Find Information About:

Drugs & Supplements

Get information and reviews on prescription drugs, over-the-counter medications, vitamins, and supplements. Search by name or medical condition.

Pill Identifier

Pill Identifier

Having trouble identifying your pills?

Enter the shape, color, or imprint of your prescription or OTC drug. Our pill identification tool will display pictures that you can compare to your pill.

Get Started

My Medicine

Save your medicine, check interactions, sign up for FDA alerts, create family profiles and more.

Get Started

WebMD Health Experts and Community

Talk to health experts and other people like you in WebMD's Communities. It's a safe forum where you can create or participate in support groups and discussions about health topics that interest you.

  • Second Opinion

    Second Opinion

    Read expert perspectives on popular health topics.

  • Community


    Connect with people like you, and get expert guidance on living a healthy life.

Got a health question? Get answers provided by leading organizations, doctors, and experts.

Get Answers

Sign up to receive WebMD's award-winning content delivered to your inbox.

Sign Up

Cancer Health Center

Font Size

Statin Drugs May Cut Cancer Risk

Study: Cancer May Be Rarer in People Taking Statins to Lower Their 'Bad' Cholesterol
WebMD Health News
Reviewed by Louise Chang, MD

Jan. 8, 2008 -- People taking cholesterol-lowering statin drugs may be less likely to develop cancer.

Researchers report that news in the Journal of the National Cancer Institute. Theirs is the latest in a series of studies on statins and cancer prevention.

"Several laboratory studies have shown that statins may inhibit cancer cell progression, although results from population studies have been mixed," write the researchers, who included Wildon Farwell, MD, MPH, of the VA Boston Healthcare System.

Farwell's team studied some 62,800 veterans in New England.

The group included more than 37,000 veterans taking statin drugs, which lower LDL ("bad") cholesterol, and more than 25,000 taking drugs for high blood pressure but not taking statins. The veterans were 66 years old, on average; most were men.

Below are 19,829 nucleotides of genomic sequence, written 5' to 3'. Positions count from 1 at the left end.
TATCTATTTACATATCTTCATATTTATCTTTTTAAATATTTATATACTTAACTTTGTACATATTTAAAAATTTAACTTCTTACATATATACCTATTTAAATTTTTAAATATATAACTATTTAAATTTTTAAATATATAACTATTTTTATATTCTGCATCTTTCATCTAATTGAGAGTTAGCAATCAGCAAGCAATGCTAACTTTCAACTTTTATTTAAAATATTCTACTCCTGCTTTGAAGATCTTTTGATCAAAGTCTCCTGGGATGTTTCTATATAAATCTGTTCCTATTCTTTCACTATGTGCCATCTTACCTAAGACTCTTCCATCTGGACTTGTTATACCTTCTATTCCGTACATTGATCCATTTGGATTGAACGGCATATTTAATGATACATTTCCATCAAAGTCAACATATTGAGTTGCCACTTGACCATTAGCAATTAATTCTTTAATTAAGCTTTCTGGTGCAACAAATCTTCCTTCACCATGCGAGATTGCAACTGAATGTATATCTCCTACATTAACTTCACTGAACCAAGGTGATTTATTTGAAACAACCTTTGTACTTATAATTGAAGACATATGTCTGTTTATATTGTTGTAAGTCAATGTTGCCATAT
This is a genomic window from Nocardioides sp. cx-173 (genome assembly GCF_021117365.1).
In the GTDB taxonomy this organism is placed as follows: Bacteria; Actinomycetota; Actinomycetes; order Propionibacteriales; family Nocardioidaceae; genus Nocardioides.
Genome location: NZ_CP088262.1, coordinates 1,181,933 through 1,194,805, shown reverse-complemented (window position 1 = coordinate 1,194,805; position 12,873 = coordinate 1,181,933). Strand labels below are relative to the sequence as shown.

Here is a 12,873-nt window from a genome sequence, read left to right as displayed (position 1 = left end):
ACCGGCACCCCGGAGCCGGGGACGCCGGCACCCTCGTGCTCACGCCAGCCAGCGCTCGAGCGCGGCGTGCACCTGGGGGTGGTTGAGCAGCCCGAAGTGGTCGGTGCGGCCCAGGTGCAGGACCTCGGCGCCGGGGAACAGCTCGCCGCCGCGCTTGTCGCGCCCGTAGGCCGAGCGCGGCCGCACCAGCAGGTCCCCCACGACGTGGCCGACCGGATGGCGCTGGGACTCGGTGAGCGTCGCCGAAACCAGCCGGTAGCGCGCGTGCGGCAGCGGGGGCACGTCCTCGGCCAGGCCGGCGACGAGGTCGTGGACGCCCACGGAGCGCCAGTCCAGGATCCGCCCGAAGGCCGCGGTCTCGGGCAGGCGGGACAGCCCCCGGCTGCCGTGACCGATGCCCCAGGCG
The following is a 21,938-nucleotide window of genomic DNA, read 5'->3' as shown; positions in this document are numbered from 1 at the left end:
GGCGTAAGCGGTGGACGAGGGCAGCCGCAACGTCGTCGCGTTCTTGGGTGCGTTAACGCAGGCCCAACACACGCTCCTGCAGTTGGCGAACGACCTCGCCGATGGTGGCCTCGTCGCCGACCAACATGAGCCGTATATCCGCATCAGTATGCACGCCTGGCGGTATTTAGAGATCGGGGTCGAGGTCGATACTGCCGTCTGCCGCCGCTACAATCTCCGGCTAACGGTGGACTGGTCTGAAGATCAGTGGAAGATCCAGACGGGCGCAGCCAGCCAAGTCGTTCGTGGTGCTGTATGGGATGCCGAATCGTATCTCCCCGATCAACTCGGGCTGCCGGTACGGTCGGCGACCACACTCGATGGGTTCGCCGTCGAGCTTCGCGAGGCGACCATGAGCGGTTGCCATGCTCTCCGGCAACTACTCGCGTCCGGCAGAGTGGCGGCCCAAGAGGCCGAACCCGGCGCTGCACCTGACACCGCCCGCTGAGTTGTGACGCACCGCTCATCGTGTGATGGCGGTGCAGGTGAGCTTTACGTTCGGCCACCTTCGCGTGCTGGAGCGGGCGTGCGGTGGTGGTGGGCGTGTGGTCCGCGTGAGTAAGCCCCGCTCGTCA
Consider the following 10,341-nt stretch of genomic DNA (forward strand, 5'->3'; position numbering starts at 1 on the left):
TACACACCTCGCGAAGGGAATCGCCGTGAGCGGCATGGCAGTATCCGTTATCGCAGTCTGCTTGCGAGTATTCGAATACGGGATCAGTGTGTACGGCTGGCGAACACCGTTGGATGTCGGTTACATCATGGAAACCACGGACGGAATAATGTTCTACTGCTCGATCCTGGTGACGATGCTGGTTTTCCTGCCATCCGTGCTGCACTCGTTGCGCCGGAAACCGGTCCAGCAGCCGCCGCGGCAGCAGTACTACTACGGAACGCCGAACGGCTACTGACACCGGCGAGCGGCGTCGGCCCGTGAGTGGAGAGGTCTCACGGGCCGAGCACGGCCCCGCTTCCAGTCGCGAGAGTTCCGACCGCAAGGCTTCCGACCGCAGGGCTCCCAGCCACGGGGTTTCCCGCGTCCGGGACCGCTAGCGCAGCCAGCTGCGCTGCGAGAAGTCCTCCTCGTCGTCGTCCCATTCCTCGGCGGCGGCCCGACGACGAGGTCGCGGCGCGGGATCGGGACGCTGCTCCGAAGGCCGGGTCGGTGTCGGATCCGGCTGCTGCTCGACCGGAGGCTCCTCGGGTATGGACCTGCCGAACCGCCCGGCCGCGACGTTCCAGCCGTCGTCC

The veterans were followed for five years, on average. During that time, 9% of those taking statins were diagnosed with cancer, compared with 13% of those not taking statins, VA records show.

Lung cancer and colorectal cancer were among the cancers that were rarer in statin users. Nonmelanoma skin cancer wasn't included in the results.

Other factors -- including age, history of smoking, and heart disease -- didn't affect the findings. But the data don't include information on the veterans' diet, exercise, and amount of alcohol and tobacco use.

The researchers call for further studies to evaluate statins for cancer prevention.

Today on WebMD

Colorectal cancer cells
New! I AM Not Cancer Facebook Group
Lung cancer xray
See it in pictures, plus read the facts.
sauteed cherry tomatoes
Fight cancer one plate at a time.
Ovarian cancer illustration
Real Cancer Perspectives
Jennifer Goodman Linn self-portrait
what is your cancer risk
colorectal cancer treatment advances
breast cancer overview slideshow
prostate cancer overview
lung cancer overview slideshow
ovarian cancer overview slideshow
Actor Michael Douglas